Posts filed under ‘Web 2.0’
The always smart and thought-provoking Claire over on the PALS Plus 2.0 blog wrote about “living in interesting times,” referring to living in these times of great change that are taking place right now and how much fun and frustrating it can be!
Specifically, she talks about how to choose the “right tools” to accomplish things. She wants to announce the PIMP MY BOOKCART contest to PALS Plus libraries and figures that right now, the best place/way to announce it is still using “1.0″ methods, i.e., group e-mail. However, PALS Plus will be launching a “Fall Into 2.0″ program and perhaps by October, and most likely (hopefully!) by next June’s contest, there will be other, multiple ways that she can get the word out and be assured that everyone will see it.
I started thinking about this…. My first reaction is “put it out there in as many ways as possible” because I feel that this philosophy is what sort of underlies a lot of 2.0 stuff – make things accessible in many different ways in case some people access you in those ways. Make it easy and convenient for them to get it, in ways they like and use. In other words, be where they are, put it where they are.
So, that would mean, have it posted on a blog, with an RSS feed, AND send a mass e-mail, AND post it up in flyers for the pre-2.0 and barely-1.0 folk, put it up on facebook, etc., and make a flickr account with pictures, and, and, and …!?
BUT THAT got me thinking, oh my gosh – is putting stuff out in MULTIPLE forms creating MULTIPLE work for US!? Now, in some cases no. Once you have these things in place they sort of take care of themselves, meaning, if she posts it to the blog, it will have (most likely) an RSS feed and anyone subscribed will see it. Also, if she uses feedblitz and anyone is signed-up for that, they will get the e-mail notification. That still only requires ONE post. One post and many ways to be made aware of it. In fact, RSS takes care of a lot of things – anything you can do that has the feed makes it a one-stop-job. If she did put something on flickr, there’s a feed for that too, so now we have TWO places and still only TWO things to do, but resulting in several means of people being “told” about it.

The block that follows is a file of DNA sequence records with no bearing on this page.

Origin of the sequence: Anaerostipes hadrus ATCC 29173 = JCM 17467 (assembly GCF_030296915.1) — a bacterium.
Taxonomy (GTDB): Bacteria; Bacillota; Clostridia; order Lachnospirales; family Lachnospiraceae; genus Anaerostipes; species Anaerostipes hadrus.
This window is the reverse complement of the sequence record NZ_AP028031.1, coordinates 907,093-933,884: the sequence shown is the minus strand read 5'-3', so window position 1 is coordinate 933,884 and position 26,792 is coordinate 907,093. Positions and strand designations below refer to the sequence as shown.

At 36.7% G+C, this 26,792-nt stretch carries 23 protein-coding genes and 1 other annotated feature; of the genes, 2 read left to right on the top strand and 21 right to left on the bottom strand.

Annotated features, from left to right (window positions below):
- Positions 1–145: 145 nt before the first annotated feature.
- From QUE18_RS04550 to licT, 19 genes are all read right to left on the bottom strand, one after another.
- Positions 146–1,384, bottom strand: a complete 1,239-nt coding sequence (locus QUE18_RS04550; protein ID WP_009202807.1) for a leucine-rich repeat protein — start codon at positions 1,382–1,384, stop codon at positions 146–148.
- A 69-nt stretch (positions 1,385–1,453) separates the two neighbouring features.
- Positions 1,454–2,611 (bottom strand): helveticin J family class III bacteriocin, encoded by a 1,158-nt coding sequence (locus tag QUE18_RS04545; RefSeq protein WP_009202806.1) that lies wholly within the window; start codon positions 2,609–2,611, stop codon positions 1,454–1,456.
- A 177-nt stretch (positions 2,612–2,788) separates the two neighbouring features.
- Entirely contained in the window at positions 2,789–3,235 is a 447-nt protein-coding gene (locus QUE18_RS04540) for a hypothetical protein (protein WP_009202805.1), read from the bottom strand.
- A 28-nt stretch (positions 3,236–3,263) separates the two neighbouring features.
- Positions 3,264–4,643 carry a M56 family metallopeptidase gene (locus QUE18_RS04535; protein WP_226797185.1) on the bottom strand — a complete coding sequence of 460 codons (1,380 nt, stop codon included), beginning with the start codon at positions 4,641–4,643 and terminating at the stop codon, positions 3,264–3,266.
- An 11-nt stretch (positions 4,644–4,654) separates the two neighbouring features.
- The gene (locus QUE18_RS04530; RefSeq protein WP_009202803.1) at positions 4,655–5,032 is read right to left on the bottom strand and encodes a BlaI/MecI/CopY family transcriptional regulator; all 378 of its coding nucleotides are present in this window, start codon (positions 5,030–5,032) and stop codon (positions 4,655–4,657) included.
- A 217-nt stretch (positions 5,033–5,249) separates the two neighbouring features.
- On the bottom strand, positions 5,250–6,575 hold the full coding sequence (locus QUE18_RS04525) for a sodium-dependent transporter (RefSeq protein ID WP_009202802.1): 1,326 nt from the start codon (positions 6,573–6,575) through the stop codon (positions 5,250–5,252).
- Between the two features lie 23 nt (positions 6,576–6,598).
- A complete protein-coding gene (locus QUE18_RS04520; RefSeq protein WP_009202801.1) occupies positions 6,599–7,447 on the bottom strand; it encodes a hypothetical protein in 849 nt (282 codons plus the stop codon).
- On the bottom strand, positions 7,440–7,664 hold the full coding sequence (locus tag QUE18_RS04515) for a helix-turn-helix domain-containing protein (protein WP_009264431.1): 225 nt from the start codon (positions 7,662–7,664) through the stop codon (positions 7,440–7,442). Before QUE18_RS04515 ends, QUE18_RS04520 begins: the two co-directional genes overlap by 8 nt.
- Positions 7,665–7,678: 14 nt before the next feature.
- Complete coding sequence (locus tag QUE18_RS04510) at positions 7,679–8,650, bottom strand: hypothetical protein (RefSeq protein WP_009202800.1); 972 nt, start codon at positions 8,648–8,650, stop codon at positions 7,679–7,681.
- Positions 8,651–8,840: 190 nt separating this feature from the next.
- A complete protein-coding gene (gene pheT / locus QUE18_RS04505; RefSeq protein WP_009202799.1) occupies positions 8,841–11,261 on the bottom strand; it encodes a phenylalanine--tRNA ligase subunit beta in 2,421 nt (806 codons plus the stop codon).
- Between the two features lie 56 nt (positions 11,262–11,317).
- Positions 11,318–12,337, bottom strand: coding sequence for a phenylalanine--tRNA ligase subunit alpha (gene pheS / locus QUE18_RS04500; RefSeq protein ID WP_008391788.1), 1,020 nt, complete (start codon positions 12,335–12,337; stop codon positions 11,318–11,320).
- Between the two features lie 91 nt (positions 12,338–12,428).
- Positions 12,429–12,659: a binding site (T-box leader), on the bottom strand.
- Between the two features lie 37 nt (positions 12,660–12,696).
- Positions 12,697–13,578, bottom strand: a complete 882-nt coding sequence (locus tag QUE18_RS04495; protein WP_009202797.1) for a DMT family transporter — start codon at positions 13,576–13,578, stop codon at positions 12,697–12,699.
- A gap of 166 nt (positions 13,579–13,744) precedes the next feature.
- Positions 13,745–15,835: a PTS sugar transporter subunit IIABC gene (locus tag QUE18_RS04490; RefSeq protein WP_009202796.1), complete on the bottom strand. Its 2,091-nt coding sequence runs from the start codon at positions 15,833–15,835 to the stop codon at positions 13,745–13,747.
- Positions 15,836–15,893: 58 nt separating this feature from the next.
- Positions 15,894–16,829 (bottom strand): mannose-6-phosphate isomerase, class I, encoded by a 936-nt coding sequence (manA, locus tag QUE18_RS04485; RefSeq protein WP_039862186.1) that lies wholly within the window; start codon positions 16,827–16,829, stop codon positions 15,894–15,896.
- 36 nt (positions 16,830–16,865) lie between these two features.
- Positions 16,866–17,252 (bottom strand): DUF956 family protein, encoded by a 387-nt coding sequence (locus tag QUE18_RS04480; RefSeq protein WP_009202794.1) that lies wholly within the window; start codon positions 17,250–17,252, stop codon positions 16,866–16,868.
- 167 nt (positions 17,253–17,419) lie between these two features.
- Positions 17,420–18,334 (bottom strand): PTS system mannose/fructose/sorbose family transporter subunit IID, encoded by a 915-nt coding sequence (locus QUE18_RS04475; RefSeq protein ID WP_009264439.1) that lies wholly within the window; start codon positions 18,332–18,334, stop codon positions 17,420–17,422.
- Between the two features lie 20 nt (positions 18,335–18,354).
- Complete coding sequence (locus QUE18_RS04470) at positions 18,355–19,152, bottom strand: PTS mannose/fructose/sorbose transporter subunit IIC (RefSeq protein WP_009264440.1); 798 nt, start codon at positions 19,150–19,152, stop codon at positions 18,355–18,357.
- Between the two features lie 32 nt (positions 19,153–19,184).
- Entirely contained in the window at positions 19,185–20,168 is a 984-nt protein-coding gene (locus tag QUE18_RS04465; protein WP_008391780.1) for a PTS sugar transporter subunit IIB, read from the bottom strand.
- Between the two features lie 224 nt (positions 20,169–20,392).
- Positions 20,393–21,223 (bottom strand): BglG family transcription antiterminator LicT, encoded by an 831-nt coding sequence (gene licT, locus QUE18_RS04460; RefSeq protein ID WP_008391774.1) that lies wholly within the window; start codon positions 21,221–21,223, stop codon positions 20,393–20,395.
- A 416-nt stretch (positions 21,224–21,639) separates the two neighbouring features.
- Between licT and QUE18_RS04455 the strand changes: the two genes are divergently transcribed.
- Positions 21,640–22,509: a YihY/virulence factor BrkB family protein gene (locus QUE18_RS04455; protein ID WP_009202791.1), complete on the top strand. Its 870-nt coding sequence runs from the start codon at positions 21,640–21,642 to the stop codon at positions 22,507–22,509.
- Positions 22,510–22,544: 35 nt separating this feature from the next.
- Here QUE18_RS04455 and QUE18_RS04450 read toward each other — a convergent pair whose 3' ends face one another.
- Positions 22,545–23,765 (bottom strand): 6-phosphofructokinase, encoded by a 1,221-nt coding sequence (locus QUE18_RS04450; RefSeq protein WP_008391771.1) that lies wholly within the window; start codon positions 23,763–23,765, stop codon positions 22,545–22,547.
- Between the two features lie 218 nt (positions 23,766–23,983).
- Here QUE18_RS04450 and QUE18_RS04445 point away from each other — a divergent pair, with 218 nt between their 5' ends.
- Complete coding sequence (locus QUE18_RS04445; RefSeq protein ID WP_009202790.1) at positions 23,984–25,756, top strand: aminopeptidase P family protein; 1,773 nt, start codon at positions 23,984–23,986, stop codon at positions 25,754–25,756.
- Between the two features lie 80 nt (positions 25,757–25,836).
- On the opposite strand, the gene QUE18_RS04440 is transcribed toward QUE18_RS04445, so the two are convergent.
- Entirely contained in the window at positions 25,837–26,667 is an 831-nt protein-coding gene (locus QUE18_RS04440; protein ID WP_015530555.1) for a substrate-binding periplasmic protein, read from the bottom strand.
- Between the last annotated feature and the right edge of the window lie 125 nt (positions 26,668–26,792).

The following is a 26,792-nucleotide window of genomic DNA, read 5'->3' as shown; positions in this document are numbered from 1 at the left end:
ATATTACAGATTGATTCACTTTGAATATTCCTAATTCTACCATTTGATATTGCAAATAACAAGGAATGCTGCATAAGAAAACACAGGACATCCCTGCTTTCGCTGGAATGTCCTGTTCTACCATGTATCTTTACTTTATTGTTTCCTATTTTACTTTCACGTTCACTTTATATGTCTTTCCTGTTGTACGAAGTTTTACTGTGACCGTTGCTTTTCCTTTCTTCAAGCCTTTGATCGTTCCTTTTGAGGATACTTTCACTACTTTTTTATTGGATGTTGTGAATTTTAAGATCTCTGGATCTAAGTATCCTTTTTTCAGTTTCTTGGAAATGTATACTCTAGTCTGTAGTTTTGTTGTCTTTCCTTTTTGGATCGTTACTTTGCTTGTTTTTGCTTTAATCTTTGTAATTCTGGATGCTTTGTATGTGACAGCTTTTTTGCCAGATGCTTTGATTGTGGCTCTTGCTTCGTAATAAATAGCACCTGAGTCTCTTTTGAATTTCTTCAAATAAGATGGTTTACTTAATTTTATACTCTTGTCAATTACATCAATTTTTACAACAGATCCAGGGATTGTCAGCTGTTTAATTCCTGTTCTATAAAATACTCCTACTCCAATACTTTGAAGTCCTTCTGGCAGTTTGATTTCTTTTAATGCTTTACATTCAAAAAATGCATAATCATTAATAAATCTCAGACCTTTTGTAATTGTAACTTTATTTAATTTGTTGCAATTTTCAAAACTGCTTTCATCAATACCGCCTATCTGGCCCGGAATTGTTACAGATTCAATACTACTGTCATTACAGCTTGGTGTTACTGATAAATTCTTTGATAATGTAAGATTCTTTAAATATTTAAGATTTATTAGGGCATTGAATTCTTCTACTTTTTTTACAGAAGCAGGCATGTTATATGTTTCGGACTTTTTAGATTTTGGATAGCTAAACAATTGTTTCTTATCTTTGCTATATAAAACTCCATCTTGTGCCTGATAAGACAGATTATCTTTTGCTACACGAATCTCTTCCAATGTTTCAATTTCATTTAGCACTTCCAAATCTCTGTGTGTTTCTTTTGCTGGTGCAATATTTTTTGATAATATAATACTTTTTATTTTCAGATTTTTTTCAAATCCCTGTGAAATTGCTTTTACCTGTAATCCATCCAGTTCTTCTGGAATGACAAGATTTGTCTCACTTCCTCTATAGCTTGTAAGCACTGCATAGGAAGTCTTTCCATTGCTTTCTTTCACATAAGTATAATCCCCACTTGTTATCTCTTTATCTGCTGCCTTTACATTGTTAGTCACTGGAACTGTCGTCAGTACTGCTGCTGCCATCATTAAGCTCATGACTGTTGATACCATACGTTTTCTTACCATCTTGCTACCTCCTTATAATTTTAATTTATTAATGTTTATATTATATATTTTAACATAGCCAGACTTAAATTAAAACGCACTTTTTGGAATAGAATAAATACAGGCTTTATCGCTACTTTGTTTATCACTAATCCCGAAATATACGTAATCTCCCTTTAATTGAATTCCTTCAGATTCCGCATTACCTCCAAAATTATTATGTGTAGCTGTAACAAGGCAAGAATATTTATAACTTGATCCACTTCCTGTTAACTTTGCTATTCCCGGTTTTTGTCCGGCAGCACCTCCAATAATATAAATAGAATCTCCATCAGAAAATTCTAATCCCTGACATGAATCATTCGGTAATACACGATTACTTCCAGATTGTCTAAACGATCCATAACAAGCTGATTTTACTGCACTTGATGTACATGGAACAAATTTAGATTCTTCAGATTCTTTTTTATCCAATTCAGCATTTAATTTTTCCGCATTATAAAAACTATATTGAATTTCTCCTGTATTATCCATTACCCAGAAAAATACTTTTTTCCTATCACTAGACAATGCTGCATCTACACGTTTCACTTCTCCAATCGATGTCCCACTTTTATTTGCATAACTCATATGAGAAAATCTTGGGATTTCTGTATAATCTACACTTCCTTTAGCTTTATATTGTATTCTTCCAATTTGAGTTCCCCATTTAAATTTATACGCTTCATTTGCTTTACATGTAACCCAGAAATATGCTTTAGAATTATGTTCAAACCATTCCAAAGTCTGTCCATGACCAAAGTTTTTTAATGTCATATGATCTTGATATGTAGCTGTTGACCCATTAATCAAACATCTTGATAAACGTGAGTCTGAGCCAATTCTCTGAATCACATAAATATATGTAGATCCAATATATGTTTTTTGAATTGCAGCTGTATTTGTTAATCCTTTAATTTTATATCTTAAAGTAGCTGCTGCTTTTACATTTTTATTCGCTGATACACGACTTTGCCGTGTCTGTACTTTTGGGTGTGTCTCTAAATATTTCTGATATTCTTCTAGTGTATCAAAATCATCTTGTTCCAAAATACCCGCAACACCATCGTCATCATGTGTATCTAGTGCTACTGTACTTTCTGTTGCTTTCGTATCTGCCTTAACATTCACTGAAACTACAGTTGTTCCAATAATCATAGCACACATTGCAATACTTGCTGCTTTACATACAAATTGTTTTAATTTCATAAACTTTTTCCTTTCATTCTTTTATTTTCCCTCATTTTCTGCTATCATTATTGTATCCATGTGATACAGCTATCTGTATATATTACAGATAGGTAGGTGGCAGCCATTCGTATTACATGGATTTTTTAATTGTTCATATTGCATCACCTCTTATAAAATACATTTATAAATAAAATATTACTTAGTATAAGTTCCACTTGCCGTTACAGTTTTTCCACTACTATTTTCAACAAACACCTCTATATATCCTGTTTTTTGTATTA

No wonder people make the point that RSS IS 2.0 – it is the backbone of the whole thing!!!!!
The 2.0 forms actually really do and should cut down not only on the time and effort required by those who take advantage of them, but also for the creators…. Hanging up flyers and putting memos in individuals’ mailboxes at work – decidedly two pre-2.0 (even pre-1.0?) ways to do things – requries A LOT more time and effort to do than ANY of the 2.0 tools do, even if you choose more than one.
So, sorry, Claire, no answers here, except for my idea (and concern) that things should be put out there in as many ways possible – without overburdening the putter-outer.
And, I agree, eventually the “better” tools will last and the not-so-good or not-so-useful will naturally fall by the wayside. But, I think it will always be “interesting times,” and there will always be the next thing coming down the pike . . .
As promised in my post on February 20th User 2.0 Innovative Library Sites (Part 1- Academic Libraries) here is Part 2 of the preliminary list of Innovative Library Sites – this time for public libraries. Thanks again to David M. Drados, PhD student at Rutgers University, SCILS, and Lynn Silipigni Connaway of OCLC. This list was compiled from suggestions of librarians from the dig_ref listserv, from journal articles, and librarian colleagues.
Again, this list is not meant to be definitive, is a work in progress designed to start a discussion. Your comments and suggestions are welcomed!
- Ann Arbor District Library (MI) Uses the open source Drupal content management system with incorporates blogging, tagging, user comments, and RSS feeds. Its location page is tied into Google Maps.
- Arlington Heights Memorial Library (IL)
Features “Vlogs” – Video casts.
- Atlantic City Public Library (NJ)
Site features podcasts as well as RSS feeds.
- Denver Public Library (CO)
Has RSS feeds for library news and local events, podcasts, teen MySpace Account.
- Goshen Public Library & Historical Society (NY)
Maintains several blogs on various topics—book reviews, computers, library news, and also has a MySpace page.
- Hennepin County Library (MN)
Has blogs for library news and teens, RSS feeds built into the catalog along with user reviews/comments, a MySpace account and, podcasts.
- Memorial Hall Library (MA)
Library director maintains a Blog and site has a wiki with an accumulated collection of reference question called “Andover Answers,” teen podcasts, and a MySpace page and an online community calendars.
- Mesa County Public Library District (CO)
Has a library director blog, a staff “librarian’s love” blog, and links to online book clubs.
- Salida Regional Library (CO)
Links to Library Elf which allows users to track due dates on checked out items; local digital archive link, downloadable audio books, director (weekly) newspaper articles, and staff recommendations.
- Stevens County Rural Library District (WA)
Maintains a library news blog and a public wiki project designed to create a guide to Stevens County, including local history.
- Westerville Public Library (OH)
Features director, teen and adult services blogs, library Flickr and MySpace presence, RSS feeds, podcasts and videocasts, user rating of catalog items with links to Amazon, B&N, Novelist and Syndetics for reviews.
- Worthington Libraries (OH)
Has a teen blog along with an associated MySpace site.